Consideration for Alfalfa-Grass Mixtures

Katelyn Miller, Field Crops and Forage Specialist
Southwest New York Dairy, Livestock and Field Crops Program

March 20, 2023

85% of the acreage with alfalfa is planted as a mix with grass in the Northeast. Planting a mixture allows for two things: the accommodation of variable soil drainage throughout a field and the ability to optimize yield. Both species, alfalfa and grass, will thrive depending on various weather conditions. For example, last year's drought conditions meant that in many fields, the alfalfa was more present than the grass, regardless of seeding rate used during establishment. This is because the taproot on alfalfa was able to reach far enough down into the soil profile to acquire water. Although grasses have shorter roots, they can spread more effectively, filling in sparse areas to help reduce erosion, and are more likely to survive in low spots and wet areas throughout the field. Another reason that mixes are commonly used is to optimize yield and quality when planting on ground not well-suited to alfalfa. Not all land can support a pure alfalfa stand, so utilizing a mix will allow at least one of the species to thrive based on variable soil conditions and weather.


  • longer stand life
  • less winterkill
  • less traffic damage
  • fewer pests and disease
  • improved soil health


  • variable forage quality
  • limited weed control
  • timing harvest

If you're considering using a mix, some questions to ask include:

  1. Do you have less than premium quality alfalfa land?
  2. Do you have alfalfa snout beetle?
  3. Can you separate forages by quality in storage?
  4. Does your nutritionist believe in alfalfa-grass?
  5. Are you willing to invest more in forage and feeding management?

An adult Alfalfa Snout Beetle is shown below. For more information about this pest, visit

Grass species typically used in alfalfa-grass mixes include orchard grass, fescues, reed canarygrass, and timothy. One of the complications of using an alfalfa-grass mix is managing harvest timing and forage quality. To adapt to this, some desirable traits to look for in grasses are a later heading date to match maturity timing with alfalfa, and the ability to handle a more intensive cutting schedule. Let's take a look at the qualities of these grasses, and evaluate their suitability for an alfalfa-grass mix.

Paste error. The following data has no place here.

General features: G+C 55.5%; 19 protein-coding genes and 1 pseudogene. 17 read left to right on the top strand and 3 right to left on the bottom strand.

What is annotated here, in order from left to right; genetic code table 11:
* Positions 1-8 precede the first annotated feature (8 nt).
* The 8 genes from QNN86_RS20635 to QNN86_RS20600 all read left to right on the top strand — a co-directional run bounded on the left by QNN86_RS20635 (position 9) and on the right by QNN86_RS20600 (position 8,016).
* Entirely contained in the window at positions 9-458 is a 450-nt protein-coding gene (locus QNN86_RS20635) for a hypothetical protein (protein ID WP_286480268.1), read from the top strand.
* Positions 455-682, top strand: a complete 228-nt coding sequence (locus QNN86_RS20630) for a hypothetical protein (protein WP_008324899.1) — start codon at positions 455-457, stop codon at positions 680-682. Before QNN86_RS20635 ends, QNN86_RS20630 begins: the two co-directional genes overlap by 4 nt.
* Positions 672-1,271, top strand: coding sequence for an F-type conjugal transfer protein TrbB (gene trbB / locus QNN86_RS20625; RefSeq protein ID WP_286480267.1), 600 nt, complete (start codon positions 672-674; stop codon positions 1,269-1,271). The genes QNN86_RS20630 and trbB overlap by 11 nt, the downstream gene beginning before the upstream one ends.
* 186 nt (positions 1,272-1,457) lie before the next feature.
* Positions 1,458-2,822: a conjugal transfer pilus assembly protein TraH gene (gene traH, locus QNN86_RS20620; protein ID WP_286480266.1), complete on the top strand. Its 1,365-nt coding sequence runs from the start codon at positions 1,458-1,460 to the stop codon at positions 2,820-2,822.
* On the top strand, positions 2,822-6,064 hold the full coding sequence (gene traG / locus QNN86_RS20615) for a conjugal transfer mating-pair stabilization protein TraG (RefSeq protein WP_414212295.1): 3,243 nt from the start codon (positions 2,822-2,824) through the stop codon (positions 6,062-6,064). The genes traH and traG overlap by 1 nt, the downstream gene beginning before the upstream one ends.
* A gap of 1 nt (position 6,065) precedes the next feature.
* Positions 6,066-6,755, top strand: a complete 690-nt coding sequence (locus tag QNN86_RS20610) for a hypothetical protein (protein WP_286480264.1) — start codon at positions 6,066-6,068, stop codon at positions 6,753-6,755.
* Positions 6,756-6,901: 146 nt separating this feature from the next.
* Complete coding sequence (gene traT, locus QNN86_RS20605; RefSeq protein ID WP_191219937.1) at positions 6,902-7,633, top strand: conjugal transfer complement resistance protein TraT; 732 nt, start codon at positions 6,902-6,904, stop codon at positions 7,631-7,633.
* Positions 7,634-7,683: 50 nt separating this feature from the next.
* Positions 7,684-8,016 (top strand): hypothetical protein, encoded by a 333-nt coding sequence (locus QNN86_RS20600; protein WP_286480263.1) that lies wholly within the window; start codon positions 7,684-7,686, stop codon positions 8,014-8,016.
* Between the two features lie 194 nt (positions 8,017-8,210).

• Orchard grass is known for its early heading date, especially in the spring. This poses challenges for forage quality because if you harvest the forage when the alfalfa is at a suitable maturity, you have passed the quality parameters of the grass and you will have a lower quality mix.
  • Fescues include both tall fescue and meadow fescue, which are relatively well-suited to be planted in a mix. They both mature in closer proximity to alfalfa and can handle an intensive cutting schedule. An important factor to consider is seeding rate when using fescues because it can be more aggressive in its growth in comparison to alfalfa.
  • Reed canarygrass has similar harvest qualities to fescues, but it is actually one of the most aggressive grasses you can mix with alfalfa. Although reed canarygrass is slow to establish, within 2-3 years, it will begin to outcompete alfalfa. This makes it a good option to use for short-term rotations.
  • Timothy prefers growing in cooler temperatures, making it a grass not well-suited to mix with alfalfa. Not only does it not produce much forage in the hot, summer months, but it's similar to orchard grass in that the timing of harvest does not match well to alfalfa.

Something important to note is that these factors can change not only from season to season, but also in your specific growing climate. There are ways to manage grasses that allow alfalfa a competitive edge if you notice that the percentage of grass in your field is increasing. To reduce the grass percentage in a field, the biggest management option is changing cutting height (within reason of course). Lowering your cutting height by a half-inch to an inch can help to cut back grass growth temporarily, allowing for the alfalfa to get a head start. Be careful not to set the cutting height too low, or there will be additional ash and contaminants in your feed. It is not recommended to do this practice often, since low cuttings done frequently can affect the overall survivability of the grass. Refer to the chart below for common seeding rates of these grasses, both on their own and in a mix. Meadow Fescue, which was mentioned above, is usually not seeded on its own. Utilize a seeding rate is 4-5 pounds/acre when in an alfalfa mixture. 

Table is from

You can also use tools like those available on This website provides recommendations on seeding rates based on factors such as drainage, forage use, and intended livestock being fed. By filling in the website information, you can select fields you are planning to seed down and will receive not only recommended seeding rates, but also which forages will be best suited to property characteristics. 

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